by Shalini Mulackal

(first posted June 2009)

So God created humankind in his image, in the image of God he created them; male and female he created them” (Gen 1:27).


Not everything is good and life-enhancing for majority of Indian women. On the occasion of International Women’s Day, it is good to ponder: How far is the Indian Church aware of and is concerned about the situation of women in this country? How does the Church understand her mission today? What are the concrete ways in which the Indian Church- dioceses and parishes can help the Indian women battle discrimination and injustice?

1. Women’s situation

Indians on the whole give due emphasis to the feminine at the religious realm. The rivers in India are worshipped as goddesses. Majority of Indians are devotees of Goddesses- be it Lakshmi, Saraswati, or Parvati, – known as Durga, Kali, or Jai Santhoshi Ma in different parts of our country. For the Dalits, worship of Goddesses is of primary importance. For the Catholics, Mary’s shrine at Velankanni is an important pilgrim center. At the sociological level, women as mothers are shown great respect and love.

Besides having the first woman President now, India also had a woman Prime Minister. Women are found in all walks of life -as educators, scientists, bureaucrats, IAS officers, doctors, engineers, IT professionals, social activists, writers, artists, astronauts, and politicians. A few decades ago we would never have seen a woman working at a petrol/diesel pump, or as a bus conductor/driver, or driving a rickshaw, or officiating religious rituals. Among the Catholics, ninety four thousand women render their services as religious, often working in remote areas of our country in solidarity with those at the margins. The number of women getting formal training in theology, spirituality, and counselling is on the increase.

But a sizable number of women experience the ill-effects of poverty and hunger besides being subjected to physical, mental and psychological torture. Violence against women- rape, wife battering, molestation, incest, trafficking, and dowry deaths are on the increase. Every hour in India, two women are raped, two are kidnapped, four are molested and seven others face violence at the hands of their husbands. A total of 7,618 incidents of dowry deaths were reported in 2006. Amnesty International reported in 2001 on an “extremely high” number of sexual assaults on Dalit women.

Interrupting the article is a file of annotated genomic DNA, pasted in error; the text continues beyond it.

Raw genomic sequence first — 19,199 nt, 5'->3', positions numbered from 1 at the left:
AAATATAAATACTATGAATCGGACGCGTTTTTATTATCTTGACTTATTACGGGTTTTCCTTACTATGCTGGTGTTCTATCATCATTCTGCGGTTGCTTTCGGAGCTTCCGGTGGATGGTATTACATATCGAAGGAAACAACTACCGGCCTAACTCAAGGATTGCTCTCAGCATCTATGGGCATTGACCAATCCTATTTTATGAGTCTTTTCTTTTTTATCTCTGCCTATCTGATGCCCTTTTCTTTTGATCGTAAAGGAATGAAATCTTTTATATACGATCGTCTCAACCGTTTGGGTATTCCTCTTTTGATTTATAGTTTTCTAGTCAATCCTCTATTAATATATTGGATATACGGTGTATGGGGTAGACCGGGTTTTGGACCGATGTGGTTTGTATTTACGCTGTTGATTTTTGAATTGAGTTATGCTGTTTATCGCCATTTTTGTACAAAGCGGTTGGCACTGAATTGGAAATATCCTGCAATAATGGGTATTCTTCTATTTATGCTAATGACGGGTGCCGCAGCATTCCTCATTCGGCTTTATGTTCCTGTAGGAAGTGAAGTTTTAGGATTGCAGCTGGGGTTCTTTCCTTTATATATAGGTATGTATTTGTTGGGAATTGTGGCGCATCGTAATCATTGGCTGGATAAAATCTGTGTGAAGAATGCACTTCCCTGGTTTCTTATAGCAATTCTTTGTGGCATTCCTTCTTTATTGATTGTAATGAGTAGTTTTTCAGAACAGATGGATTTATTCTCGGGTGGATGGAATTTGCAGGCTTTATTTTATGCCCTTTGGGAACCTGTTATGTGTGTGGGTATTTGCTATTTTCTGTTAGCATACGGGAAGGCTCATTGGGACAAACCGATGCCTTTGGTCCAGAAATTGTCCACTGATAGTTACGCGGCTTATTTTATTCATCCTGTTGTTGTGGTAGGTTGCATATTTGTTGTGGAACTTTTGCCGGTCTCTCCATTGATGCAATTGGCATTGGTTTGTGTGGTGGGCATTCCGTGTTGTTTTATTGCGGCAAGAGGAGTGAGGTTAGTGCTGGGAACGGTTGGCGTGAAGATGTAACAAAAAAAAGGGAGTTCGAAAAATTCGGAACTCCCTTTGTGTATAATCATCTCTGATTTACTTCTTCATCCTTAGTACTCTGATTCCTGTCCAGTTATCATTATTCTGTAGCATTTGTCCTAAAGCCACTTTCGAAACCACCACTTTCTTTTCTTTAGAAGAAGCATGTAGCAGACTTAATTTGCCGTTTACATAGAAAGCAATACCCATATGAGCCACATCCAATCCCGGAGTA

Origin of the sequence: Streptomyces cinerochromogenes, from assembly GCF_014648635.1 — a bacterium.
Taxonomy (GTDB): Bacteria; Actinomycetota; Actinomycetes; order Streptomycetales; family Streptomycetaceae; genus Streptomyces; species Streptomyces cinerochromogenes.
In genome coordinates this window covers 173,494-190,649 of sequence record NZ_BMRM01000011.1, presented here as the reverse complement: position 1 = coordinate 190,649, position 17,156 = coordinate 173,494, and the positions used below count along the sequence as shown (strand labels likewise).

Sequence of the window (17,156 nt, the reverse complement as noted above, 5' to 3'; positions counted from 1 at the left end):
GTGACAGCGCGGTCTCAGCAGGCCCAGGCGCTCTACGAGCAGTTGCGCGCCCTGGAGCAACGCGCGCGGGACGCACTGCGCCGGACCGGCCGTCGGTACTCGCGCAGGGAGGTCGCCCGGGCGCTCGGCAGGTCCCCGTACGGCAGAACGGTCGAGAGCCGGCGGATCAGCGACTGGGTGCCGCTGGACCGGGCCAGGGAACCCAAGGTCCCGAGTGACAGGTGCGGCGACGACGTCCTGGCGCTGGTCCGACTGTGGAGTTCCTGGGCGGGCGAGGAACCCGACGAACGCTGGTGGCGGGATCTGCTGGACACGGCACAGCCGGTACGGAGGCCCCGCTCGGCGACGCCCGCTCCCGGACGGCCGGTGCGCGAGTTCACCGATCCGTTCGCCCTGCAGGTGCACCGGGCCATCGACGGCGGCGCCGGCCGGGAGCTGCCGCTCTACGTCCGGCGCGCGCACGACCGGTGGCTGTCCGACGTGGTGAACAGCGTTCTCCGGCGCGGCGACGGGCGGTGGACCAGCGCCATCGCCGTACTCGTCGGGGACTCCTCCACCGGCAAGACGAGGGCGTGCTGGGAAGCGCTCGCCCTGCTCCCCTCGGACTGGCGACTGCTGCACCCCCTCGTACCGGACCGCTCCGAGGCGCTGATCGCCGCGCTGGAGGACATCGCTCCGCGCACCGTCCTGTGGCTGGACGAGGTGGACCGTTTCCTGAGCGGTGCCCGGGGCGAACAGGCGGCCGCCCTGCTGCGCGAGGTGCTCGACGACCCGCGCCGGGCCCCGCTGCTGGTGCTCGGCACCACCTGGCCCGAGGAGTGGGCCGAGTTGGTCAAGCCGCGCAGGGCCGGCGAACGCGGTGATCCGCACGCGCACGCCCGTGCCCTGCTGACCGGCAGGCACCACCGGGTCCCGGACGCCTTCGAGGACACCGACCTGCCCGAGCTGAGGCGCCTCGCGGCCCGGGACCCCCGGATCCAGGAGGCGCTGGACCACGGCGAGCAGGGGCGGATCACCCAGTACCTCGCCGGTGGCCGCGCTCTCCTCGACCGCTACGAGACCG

The declining sex ratio is another major concern. In 2006 the ratio for girls and boys aged 0-6 stood at 918 girls to 1000 boys, compared with 927:1,000 in 2001. In villages like Uttar Pradesh and Haryana, women are being sold as ‘wives’ for as little as Rs. 3000. In some villages in Punjab, all the men in the household have access to the same bought bride.

Various factors contribute towards the dehumanization of women. Some of these can be traced to socio-economic, religio-cultural, psycho-political spheres. Over and above, patriarchal values and attitudes seem to have penetrated deep into almost all structures and systems of our society. Since the oppression and discrimination of women are pluri-layered, a multi-pronged approach is necessary to restore the lost humanity of women.

2. Mission of the Church

There is a great emphasis today that mission is of God. This is well expressed in the mission of Jesus, who showed great concern to overcome evil in any form: pain, sickness, death, demon-procession, immorality, self-righteousness, maintaining of class privileges, exploitation of others, unjust social systems, and brokenness of human relationships. His dealings with women did not reflect the prevalent discriminatory and oppressive attitudes of the Jewish society. He treated them as persons with dignity and accepted them as his disciples and friends. He even allowed himself to be challenged by a woman (Mt 15: 21-28) and took initiative to enter into a theological discussion with the Samaritan woman (Jn 4: 4-42). He exposed the hypocrisy and the double standards practiced in the Jewish society against women as he handled the case of the woman caught in adultery (Jn 8: 1-11).